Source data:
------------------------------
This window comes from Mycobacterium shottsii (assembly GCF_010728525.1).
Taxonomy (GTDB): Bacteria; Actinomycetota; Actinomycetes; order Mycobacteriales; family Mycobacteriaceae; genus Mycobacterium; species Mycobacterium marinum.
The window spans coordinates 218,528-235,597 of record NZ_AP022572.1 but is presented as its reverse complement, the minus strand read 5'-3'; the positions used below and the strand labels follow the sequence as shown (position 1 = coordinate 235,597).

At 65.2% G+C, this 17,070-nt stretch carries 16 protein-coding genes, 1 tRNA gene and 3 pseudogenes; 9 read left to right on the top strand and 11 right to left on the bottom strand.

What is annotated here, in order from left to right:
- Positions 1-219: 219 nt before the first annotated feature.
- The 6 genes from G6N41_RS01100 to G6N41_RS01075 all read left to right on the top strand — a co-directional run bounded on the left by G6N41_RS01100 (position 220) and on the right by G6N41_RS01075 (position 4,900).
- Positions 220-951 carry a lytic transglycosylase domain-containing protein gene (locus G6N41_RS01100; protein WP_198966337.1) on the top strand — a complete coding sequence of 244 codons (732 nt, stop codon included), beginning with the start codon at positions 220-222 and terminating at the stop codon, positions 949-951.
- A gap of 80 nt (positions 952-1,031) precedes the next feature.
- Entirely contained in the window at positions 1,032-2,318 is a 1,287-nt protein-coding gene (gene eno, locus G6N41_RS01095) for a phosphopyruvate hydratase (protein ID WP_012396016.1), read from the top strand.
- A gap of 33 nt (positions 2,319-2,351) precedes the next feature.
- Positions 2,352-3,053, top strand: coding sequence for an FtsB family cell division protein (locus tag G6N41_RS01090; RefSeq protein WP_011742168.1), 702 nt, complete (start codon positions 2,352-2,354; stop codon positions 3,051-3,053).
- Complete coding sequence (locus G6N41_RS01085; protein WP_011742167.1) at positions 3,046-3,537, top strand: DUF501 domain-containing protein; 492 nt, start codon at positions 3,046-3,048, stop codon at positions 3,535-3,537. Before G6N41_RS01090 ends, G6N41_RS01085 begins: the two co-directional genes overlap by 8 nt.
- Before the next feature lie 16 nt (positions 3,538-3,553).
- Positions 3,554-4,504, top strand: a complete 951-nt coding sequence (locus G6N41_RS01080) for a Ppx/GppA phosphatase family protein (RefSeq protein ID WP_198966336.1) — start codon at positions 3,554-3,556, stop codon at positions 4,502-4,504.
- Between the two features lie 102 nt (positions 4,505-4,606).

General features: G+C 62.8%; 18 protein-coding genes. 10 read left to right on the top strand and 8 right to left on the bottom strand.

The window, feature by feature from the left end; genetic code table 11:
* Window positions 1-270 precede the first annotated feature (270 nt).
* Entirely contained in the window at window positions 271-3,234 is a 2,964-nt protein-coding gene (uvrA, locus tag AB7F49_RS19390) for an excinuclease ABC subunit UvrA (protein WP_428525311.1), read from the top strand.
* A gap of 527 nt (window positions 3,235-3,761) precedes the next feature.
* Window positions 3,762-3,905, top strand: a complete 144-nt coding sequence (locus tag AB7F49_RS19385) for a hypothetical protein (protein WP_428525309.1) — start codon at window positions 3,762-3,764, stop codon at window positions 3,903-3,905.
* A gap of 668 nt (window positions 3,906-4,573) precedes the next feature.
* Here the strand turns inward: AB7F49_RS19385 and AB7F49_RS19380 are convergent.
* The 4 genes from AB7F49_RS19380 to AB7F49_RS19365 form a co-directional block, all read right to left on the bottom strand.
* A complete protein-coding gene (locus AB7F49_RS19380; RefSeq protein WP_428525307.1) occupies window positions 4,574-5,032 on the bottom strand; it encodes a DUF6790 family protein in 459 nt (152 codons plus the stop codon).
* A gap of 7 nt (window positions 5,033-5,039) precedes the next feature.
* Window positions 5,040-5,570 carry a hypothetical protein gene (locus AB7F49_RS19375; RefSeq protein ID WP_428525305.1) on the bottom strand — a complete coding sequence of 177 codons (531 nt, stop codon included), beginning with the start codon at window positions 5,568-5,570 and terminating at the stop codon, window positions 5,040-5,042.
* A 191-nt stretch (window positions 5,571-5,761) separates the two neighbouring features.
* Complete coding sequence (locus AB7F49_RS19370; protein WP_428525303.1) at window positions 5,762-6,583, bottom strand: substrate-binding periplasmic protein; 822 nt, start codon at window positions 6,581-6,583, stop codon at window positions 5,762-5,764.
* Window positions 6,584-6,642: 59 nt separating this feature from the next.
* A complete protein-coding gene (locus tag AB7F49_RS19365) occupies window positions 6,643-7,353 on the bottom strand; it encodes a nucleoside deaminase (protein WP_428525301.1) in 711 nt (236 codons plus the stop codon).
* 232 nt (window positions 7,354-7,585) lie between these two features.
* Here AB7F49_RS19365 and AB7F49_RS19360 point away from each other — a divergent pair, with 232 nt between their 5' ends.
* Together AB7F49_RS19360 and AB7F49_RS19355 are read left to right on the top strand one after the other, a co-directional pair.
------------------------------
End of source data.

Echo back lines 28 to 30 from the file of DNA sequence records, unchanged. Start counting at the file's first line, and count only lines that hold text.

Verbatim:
* Window positions 5,040-5,570 carry a hypothetical protein gene (locus AB7F49_RS19375; RefSeq protein ID WP_428525305.1) on the bottom strand — a complete coding sequence of 177 codons (531 nt, stop codon included), beginning with the start codon at window positions 5,568-5,570 and terminating at the stop codon, window positions 5,040-5,042.
* A 191-nt stretch (window positions 5,571-5,761) separates the two neighbouring features.
* Complete coding sequence (locus AB7F49_RS19370; protein WP_428525303.1) at window positions 5,762-6,583, bottom strand: substrate-binding periplasmic protein; 822 nt, start codon at window positions 6,581-6,583, stop codon at window positions 5,762-5,764.